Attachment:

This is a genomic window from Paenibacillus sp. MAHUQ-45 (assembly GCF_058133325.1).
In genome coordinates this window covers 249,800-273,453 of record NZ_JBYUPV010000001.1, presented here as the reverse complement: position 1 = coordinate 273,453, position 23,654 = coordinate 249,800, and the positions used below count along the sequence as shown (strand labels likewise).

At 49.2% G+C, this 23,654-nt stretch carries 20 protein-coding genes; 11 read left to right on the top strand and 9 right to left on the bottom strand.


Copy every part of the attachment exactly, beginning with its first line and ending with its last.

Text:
This is a genomic window from Paenibacillus sp. MAHUQ-45 (assembly GCF_058133325.1).
In genome coordinates this window covers 249,800-273,453 of record NZ_JBYUPV010000001.1, presented here as the reverse complement: position 1 = coordinate 273,453, position 23,654 = coordinate 249,800, and the positions used below count along the sequence as shown (strand labels likewise).

At 49.2% G+C, this 23,654-nt stretch carries 20 protein-coding genes; 11 read left to right on the top strand and 9 right to left on the bottom strand.